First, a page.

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When an administration changes hands, a lot of work goes on behind the scenes to make that transition as smooth as possible. Federal News Radio examines what's involved and how the transition unfolds.
How will the administration meet citizens' needs?
Tuesday - 1/27/2009, 2:46pm EST
No matter what else the new Obama administration does, it will be judged by how it engages with, listens to and responds to its citizens. And the better it can do that, the better its chances of success are.
That is one of the messages from a new report by Accenture's Institute for Public Service Value.
The 8th annual Leadership in Customer Service Report analyzes 20 countries' use of e-government to serve its citizens.
Greg Parston, director of the institute, says the study follows the evolution of e-government around the world and figures out where the next steps will be.
Parston says a lot of these worldwide best practices can influence what the Obama administration does to meet citizen expectations.
"E-government is developing rapidly around the world," Parston says. "Some governments are beginning to move beyond seeing e-government as service transaction and see it as more of a governance link to citizens."
Parston says while it's still too early to judge, the Obama administration is taking significant steps and talking about the right things to follow that trend.
President Barack Obama last week signed several executive orders that promote a more open and transparent government.
"What they have done in engaging people in different policy debates during the transition period with the health forums, for example, is very encouraging," Parston says. "There has been a lot of concern expressed about how the administration is going to be able to respond when hundreds of thousands of people begin to become more engaged in this way and that is something we will have to watch and learn from."
Accenture found that there are four tenets to improving citizen services:
- Better service starts with better understanding;
- Engage listen and respond;
- Harness all available resources;
- Be transparent. Be accountable and ask for and act on feedback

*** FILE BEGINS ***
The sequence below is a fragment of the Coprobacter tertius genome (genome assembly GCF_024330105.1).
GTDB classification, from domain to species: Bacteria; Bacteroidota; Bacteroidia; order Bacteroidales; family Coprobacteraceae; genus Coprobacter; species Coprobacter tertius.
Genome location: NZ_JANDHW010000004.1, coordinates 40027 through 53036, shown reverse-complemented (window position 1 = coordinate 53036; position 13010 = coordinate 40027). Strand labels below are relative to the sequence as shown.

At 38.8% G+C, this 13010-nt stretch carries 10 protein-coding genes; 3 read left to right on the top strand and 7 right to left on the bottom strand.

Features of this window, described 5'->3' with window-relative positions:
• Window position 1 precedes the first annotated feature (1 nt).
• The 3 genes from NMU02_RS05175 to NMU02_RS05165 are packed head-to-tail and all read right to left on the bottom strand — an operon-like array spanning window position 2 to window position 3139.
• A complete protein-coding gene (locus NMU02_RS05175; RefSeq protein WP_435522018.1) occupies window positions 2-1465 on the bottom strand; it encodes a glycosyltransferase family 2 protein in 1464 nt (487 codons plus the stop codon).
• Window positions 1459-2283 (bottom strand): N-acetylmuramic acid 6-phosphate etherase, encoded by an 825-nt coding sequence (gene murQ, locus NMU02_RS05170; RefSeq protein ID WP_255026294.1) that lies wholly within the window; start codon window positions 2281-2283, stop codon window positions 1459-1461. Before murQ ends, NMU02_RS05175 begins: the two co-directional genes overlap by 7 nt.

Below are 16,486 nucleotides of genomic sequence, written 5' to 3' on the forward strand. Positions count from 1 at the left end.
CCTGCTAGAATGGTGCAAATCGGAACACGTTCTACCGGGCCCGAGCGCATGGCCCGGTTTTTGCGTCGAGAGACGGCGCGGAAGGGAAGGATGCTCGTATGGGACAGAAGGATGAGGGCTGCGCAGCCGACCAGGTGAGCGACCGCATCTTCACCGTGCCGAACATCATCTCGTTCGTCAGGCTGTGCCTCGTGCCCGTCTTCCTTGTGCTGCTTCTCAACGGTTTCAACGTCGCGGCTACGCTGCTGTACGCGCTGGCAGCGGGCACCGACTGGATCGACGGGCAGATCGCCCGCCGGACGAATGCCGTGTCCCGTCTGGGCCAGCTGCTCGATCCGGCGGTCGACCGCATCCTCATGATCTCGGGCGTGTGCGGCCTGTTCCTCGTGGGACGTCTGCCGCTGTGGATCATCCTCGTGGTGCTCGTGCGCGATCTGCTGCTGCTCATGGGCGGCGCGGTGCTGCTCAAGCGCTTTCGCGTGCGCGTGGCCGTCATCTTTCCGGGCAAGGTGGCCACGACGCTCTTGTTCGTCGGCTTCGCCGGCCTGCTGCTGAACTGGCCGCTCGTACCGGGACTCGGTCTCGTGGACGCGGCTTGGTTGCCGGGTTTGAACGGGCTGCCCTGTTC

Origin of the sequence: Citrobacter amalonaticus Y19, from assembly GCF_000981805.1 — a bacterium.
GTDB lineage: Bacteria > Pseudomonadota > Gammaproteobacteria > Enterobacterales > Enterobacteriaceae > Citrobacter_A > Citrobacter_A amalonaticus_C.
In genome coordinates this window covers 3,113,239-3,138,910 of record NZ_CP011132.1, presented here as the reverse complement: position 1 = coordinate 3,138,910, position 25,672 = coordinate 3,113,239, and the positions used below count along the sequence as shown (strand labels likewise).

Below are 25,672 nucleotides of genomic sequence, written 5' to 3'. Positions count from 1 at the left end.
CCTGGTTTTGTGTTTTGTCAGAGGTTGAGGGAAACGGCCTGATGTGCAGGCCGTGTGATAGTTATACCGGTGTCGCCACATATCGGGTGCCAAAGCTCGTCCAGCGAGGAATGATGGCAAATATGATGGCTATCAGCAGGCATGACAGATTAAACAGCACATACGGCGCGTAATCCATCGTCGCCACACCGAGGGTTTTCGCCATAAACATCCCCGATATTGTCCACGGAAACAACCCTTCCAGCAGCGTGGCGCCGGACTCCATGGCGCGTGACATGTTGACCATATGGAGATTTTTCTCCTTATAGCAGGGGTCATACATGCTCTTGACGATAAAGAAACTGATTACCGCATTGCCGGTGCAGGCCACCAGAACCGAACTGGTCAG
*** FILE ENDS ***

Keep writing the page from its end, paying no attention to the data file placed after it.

Parston says all four are equally important, but engaging, listening and responding must be done first.
"You can't understand, harness resources or feedback if you don't know what you need to respond to," he says. "But all four can reinforce each other."
Accenture found the U.S. federal government rates fairly well among its citizens, with 47 percent of the respondents saying the government is doing a good job or very good job delivering a better quality of life for them and their family.
But Parston cautions that you cannot compare the U.S. to other countries because there are too many variables including cultural and economic differences.
One area the Obama administration could focus on is soliciting feedback from citizens. Accenture found that only 36 percent of the respondents say the government wants to know what citizens think.
"The new administration is doing something very different by engaging with citizens in ways than other administrations did not do," he says. "If you look at what they did with the Change.gov portal and now what is coming out of the White House, they are building strong relationships between people and the government. The new administration also appointed a director of public liaison to engage people."
The end goal of this effort is to build trust, Parston adds.
"The U.S. falls in the middle of the pack when we looked at how good or bad is government in being accountable and how you they rate overall trust in government," he says. "The improvement of service, finding out what works in government is very important and making it work in order to improve social and economic conditions and be held accountable for that is not just a way to provide better public service, it is a way of building trust in government. And that is something all governments want to achieve."
Accenture offers recommendations based on their survey and findings for each of the four focus areas.
Some of the recommendations include segmenting citizens and making sure those who need help the most get it. The study suggests agencies use new Internet tools to engage citizens and work with citizens to design and improve specific services.
Parston says the Obama administration is aware of the challenges they face.
"One of important things that has come out of this and other research we've been doing, is the need for government to engage people in a much more adult and educative way," he says. "Asking people to give you their ideas is one thing, but asking people to give you feedback on performance is another thing. One of key things to ask is to what extent is the government going to be educative in its relationship with people through these Internet communicative exchanges?"
He says the extent the Obama administration can be educative and not dictatorial or hierarchical when engaging people will be directly related to their success.
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